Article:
One of Singapore’s most prominent watch collectors, Tom Chng also shoots his own timepieces.
As the founder of the Singapore Watch Club, Tom Chng commands a presence within the local horology scene. As with most watch collectors, the desire to express each timepiece in its best form visually has pushed Tom to perfect his craft in watch photography. And it is this desire for visual perfection that led Tom to being commissioned by some of the most well-known watch brands to craft images for their local campaigns and/or editorial use.
Q: Thanks for taking the time to do this interview, Tom. To get things started, maybe you can share with us what is it about watches that you find intriguing?
A: EVERYTHING about watches I find intriguing! The way they look, the way they wear, the way they’re made, the stories they tell, and the people who collect them. Watches are very personal items, and one of the few things in our everyday life that’s quite literally made to last forever. Every watch has a story to tell, it is very likely that our watches will outlive us, and carry along with them our story to be retold.
Q: What are some of the typical challenges you face when you photograph a timepiece and how do you overcome them?
A: Well from a technical perspective, lighting a watch can be quite challenging and requires very specific lighting equipment to accomplish well. Many polished surfaces of the watch can present undesirable reflections, and to control that is a skill that needs to be honed and mastered.
From a creative perspective however, it is very challenging to present a timepiece in its fullest glory. As a watch lover, I look out for the spirit, craftsmanship, and character of each timepiece, and seek to represent all of that magic as much as possible, encapsulating them all in a single frame.
Q: Which is the most challenging watch you have ever shot?
A: It’s hard to point to an absolute watch that most challenging per se, but from time to time I get to witness some legendary timepieces that historically important or attached with exceptional provenance. Trying to capture their beauty comes with a little bit of added pressure for sure! You don’t wanna let down an important watch like this!
Q: Is there a particular timepiece that you want to photograph but haven’t had the chance to?
A: I’m big into macro photography, especially fond of seeking out tiny hand decoration techniques that often go overlooked. The Philippe Dufour Simplicity is widely considered to be the finest finished time-only watch, with a gorgeous manual winding movement. It’d be an amazing opportunity to capture its intricate details up close. I had the delightful experience of having lunch with Mr. Dufour a couple of years ago, but sadly the chance did not arise for me to shoot his personal piece then.
Q: Recently you’ve been using the C1 Plus along with the B10. Can you share with us how did you use these 2 lights to set up your shot?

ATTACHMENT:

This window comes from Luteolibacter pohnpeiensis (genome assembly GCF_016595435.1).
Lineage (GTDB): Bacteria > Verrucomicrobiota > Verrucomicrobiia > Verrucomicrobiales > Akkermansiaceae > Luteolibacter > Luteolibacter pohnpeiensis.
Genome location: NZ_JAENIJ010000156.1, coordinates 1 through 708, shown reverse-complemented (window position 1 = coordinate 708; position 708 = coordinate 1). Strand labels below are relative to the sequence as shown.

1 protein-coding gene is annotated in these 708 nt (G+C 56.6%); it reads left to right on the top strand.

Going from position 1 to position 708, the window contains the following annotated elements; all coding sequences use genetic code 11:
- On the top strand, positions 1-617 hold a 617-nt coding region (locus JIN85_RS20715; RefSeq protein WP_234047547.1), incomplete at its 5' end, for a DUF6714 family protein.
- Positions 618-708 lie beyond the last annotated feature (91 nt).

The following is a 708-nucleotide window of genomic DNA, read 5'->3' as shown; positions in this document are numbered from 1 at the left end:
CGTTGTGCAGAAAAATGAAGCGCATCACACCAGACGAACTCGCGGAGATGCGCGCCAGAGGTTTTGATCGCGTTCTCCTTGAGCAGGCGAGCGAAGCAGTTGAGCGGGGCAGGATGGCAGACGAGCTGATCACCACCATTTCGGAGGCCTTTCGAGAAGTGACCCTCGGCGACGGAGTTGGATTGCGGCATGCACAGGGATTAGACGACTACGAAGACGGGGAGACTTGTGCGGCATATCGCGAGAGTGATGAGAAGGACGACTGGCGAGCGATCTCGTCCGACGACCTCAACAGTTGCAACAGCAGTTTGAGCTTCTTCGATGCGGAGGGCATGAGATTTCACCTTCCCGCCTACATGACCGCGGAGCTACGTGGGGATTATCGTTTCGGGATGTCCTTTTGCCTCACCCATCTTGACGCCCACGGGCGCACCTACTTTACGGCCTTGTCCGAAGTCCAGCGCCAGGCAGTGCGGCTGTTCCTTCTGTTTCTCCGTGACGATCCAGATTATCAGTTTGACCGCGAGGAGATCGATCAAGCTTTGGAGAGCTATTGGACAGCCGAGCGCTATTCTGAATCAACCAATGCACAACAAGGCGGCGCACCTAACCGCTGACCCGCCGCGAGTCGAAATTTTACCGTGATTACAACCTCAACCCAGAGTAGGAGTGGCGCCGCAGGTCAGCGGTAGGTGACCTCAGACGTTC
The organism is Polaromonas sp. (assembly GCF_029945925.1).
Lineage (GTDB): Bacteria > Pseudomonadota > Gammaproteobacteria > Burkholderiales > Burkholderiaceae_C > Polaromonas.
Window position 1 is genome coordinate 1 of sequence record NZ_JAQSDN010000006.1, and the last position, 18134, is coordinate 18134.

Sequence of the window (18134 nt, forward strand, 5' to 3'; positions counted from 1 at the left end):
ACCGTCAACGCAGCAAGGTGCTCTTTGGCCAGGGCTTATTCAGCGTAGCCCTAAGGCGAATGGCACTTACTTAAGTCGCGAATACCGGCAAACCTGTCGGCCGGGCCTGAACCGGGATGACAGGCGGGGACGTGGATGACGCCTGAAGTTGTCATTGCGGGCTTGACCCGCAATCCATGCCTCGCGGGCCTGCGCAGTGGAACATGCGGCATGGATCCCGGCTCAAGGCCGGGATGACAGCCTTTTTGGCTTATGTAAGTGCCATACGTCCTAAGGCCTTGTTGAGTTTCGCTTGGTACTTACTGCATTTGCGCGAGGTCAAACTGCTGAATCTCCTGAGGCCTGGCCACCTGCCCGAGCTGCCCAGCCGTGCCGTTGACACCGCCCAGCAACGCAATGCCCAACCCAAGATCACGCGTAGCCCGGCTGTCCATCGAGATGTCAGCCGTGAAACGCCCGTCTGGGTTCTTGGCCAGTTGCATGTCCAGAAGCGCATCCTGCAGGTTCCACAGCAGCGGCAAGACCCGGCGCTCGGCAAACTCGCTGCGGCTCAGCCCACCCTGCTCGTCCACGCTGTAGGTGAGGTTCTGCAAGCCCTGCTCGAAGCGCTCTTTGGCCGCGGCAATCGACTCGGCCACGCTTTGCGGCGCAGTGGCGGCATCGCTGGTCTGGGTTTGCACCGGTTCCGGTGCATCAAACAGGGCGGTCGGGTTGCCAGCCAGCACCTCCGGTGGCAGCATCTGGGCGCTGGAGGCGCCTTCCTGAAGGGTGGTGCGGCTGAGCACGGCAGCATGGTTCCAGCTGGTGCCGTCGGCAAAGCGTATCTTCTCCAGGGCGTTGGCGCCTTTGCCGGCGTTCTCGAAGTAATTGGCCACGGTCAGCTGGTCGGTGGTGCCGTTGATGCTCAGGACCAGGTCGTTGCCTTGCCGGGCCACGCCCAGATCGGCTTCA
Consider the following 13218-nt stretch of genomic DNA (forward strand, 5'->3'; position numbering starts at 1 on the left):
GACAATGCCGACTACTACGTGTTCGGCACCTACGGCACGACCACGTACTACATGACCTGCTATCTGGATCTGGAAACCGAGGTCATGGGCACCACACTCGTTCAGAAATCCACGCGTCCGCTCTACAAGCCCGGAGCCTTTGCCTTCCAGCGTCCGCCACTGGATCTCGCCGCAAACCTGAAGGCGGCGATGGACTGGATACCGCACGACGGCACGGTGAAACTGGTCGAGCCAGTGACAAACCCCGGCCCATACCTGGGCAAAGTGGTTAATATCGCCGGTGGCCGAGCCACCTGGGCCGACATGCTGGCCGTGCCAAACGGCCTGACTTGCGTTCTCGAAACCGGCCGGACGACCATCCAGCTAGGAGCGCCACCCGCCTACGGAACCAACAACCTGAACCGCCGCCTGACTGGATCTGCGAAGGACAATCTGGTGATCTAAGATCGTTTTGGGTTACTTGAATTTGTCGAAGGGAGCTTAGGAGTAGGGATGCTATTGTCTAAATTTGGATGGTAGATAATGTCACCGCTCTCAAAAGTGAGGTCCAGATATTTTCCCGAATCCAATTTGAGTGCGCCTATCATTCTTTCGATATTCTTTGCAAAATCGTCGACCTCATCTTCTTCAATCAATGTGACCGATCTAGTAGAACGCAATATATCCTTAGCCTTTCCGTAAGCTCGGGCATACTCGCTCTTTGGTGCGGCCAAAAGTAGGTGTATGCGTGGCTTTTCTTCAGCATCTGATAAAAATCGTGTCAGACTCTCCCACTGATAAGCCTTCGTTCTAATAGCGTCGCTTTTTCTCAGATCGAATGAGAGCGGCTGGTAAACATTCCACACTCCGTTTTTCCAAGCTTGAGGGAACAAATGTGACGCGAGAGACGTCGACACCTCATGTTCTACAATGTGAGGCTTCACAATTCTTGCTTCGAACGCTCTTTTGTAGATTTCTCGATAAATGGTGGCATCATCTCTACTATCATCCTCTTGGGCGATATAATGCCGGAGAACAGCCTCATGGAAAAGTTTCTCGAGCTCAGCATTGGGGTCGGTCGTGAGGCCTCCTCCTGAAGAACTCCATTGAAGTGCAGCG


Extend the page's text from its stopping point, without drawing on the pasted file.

A: The B10 Plus has been my main light for a couple of years now and it’s just been an absolute joy to use. The portability is off the charts, and battery life is impressive. Overall a major upgrade over what I’ve been used to before. I most often use it with a soft strip box that comes in from the side of the frame.
The C1 Plus is a new handy gadget I got acquainted with only recently. I mainly use it as a back light to create dramatic shadows and highlights for that added pop. The C1 Plus is fun and easy to use. It allows for easy tweaking all within the Profoto app, you have the temperature, intensity, and battery status all at your fingertips. I think it is mainly marketed as a mobile portraiture light, but it works well for my kind of watch photograph as the compact C1 Plus is more than capable of lighting my modestly sized sets.
Q: For someone who is getting into watch photography, what is one piece of advice you would give them?
A: Light your subject right before working on styling! Watches can be very fragile, and you want to minimise moving them unnecessarily. Personally, I prefer to set the subject in the desired position and work out the lighting and reflection control before any props are introduced into the narrative. Don’t be afraid to use carefully controlled reflections and shadows for dramatic effect, especially if you’re trying to convey a specific mood.
Tom is an experienced watch expert, and the founder of the Singapore Watch Club (SWC). SWC was founded in 2015, and is today the leading global watch community, having collaborated with established brands like Ulysse Nardin, and Hublot, amongst others.
He also create content revolving around the world of watches, sharing the intricacies of the subject with quality visuals as an impactful medium. Through his works, he wish to educate, share, and elevate my audience’s appreciation of watches. Conveying to them the romance and magic of traditional artisanal watchmaking, through a cultured, narrative approach. He had the pleasure of shooting for a plethora of brand partners, including Rolex, Audemars Piguet, Vacheron Constantin, Patek Philippe, A. Lange & Söhne, Cartier, G-Shock, and many more. His works are widely published in magazines, and global digital platforms.
All images featured in this article are copyrighted to Tom Chng.